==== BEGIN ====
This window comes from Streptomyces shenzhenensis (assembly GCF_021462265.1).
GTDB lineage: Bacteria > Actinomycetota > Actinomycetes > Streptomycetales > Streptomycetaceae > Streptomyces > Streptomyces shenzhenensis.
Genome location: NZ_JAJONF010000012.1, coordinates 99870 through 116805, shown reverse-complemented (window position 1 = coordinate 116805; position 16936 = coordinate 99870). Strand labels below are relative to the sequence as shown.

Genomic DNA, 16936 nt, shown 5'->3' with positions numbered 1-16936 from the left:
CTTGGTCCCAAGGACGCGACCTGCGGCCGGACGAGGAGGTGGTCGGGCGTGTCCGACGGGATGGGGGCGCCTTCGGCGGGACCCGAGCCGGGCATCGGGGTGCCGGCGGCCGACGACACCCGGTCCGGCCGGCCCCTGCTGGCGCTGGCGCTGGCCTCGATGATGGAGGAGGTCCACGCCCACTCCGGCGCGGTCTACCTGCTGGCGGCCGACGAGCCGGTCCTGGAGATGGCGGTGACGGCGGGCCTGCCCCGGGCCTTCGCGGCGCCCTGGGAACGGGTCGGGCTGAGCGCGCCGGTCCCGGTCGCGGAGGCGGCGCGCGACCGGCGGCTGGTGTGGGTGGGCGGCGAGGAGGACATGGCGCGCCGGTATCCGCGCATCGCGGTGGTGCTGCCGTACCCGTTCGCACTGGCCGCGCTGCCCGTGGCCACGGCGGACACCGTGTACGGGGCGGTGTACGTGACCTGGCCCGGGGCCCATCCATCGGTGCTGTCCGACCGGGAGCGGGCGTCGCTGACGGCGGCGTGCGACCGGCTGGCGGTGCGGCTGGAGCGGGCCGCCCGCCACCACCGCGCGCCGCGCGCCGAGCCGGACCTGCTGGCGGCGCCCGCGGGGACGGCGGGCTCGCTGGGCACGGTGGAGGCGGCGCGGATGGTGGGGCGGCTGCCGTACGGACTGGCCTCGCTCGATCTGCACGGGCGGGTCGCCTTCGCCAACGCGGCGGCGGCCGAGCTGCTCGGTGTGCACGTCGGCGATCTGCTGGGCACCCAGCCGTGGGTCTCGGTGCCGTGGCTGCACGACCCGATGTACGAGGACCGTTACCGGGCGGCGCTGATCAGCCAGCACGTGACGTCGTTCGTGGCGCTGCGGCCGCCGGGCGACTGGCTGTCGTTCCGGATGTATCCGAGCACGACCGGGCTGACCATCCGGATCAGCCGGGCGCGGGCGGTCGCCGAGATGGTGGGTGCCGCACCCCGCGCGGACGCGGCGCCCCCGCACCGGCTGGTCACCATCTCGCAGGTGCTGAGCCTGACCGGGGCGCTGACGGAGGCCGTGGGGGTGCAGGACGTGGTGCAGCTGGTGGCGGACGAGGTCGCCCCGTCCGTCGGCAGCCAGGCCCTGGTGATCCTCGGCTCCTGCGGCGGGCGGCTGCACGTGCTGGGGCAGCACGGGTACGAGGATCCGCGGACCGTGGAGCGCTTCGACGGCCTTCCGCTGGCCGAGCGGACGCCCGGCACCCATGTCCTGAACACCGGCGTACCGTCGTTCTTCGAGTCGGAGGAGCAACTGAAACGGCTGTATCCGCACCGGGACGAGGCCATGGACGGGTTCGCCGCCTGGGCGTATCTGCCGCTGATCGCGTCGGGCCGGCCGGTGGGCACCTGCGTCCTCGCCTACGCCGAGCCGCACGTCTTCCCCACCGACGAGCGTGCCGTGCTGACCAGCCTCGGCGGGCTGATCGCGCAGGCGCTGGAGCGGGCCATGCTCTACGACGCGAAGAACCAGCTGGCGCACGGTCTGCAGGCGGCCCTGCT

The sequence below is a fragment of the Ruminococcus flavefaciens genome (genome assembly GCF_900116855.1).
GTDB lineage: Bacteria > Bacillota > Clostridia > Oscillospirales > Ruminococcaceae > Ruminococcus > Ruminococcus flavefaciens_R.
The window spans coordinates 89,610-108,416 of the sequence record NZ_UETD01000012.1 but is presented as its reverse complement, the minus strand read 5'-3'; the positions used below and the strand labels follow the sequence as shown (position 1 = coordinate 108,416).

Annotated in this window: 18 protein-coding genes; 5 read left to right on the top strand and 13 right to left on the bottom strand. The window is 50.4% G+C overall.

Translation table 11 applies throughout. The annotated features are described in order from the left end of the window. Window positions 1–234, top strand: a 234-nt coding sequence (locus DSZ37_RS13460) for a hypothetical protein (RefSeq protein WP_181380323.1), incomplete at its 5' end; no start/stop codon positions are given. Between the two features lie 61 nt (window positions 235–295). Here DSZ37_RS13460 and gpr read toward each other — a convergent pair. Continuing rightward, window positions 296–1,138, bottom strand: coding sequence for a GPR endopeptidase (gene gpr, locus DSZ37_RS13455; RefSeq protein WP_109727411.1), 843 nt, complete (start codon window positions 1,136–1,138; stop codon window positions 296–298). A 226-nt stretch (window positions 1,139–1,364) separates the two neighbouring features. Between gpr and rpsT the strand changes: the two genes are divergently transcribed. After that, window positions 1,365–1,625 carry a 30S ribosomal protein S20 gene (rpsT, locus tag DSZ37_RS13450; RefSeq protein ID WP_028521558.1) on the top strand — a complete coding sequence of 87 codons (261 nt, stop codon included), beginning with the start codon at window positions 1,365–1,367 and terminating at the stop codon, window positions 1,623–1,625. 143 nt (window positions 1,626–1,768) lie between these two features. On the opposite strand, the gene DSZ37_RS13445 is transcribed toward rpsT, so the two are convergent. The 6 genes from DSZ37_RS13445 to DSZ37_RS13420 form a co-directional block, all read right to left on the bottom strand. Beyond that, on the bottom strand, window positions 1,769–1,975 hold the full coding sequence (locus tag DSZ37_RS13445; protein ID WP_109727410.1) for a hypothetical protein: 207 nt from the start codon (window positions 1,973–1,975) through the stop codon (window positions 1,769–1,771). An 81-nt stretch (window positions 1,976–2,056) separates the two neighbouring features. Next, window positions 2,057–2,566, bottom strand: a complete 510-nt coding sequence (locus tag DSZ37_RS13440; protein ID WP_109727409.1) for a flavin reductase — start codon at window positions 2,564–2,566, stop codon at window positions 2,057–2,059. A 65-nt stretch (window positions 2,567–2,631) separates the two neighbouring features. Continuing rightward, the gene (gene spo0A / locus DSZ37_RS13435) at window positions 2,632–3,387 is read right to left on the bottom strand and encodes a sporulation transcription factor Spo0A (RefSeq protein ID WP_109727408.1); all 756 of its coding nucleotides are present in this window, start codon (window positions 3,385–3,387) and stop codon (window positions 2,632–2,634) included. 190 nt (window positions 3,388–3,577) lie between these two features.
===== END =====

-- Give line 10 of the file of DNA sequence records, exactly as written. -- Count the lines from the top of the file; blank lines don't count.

Translation table 11 applies throughout. The annotated features are described in order from the left end of the window. Window positions 1–234, top strand: a 234-nt coding sequence (locus DSZ37_RS13460) for a hypothetical protein (RefSeq protein WP_181380323.1), incomplete at its 5' end; no start/stop codon positions are given. Between the two features lie 61 nt (window positions 235–295). Here DSZ37_RS13460 and gpr read toward each other — a convergent pair. Continuing rightward, window positions 296–1,138, bottom strand: coding sequence for a GPR endopeptidase (gene gpr, locus DSZ37_RS13455; RefSeq protein WP_109727411.1), 843 nt, complete (start codon window positions 1,136–1,138; stop codon window positions 296–298). A 226-nt stretch (window positions 1,139–1,364) separates the two neighbouring features. Between gpr and rpsT the strand changes: the two genes are divergently transcribed. After that, window positions 1,365–1,625 carry a 30S ribosomal protein S20 gene (rpsT, locus tag DSZ37_RS13450; RefSeq protein ID WP_028521558.1) on the top strand — a complete coding sequence of 87 codons (261 nt, stop codon included), beginning with the start codon at window positions 1,365–1,367 and terminating at the stop codon, window positions 1,623–1,625. 143 nt (window positions 1,626–1,768) lie between these two features. On the opposite strand, the gene DSZ37_RS13445 is transcribed toward rpsT, so the two are convergent. The 6 genes from DSZ37_RS13445 to DSZ37_RS13420 form a co-directional block, all read right to left on the bottom strand. Beyond that, on the bottom strand, window positions 1,769–1,975 hold the full coding sequence (locus tag DSZ37_RS13445; protein ID WP_109727410.1) for a hypothetical protein: 207 nt from the start codon (window positions 1,973–1,975) through the stop codon (window positions 1,769–1,771). An 81-nt stretch (window positions 1,976–2,056) separates the two neighbouring features. Next, window positions 2,057–2,566, bottom strand: a complete 510-nt coding sequence (locus tag DSZ37_RS13440; protein ID WP_109727409.1) for a flavin reductase — start codon at window positions 2,564–2,566, stop codon at window positions 2,057–2,059. A 65-nt stretch (window positions 2,567–2,631) separates the two neighbouring features. Continuing rightward, the gene (gene spo0A / locus DSZ37_RS13435) at window positions 2,632–3,387 is read right to left on the bottom strand and encodes a sporulation transcription factor Spo0A (RefSeq protein ID WP_109727408.1); all 756 of its coding nucleotides are present in this window, start codon (window positions 3,385–3,387) and stop codon (window positions 2,632–2,634) included. 190 nt (window positions 3,388–3,577) lie between these two features.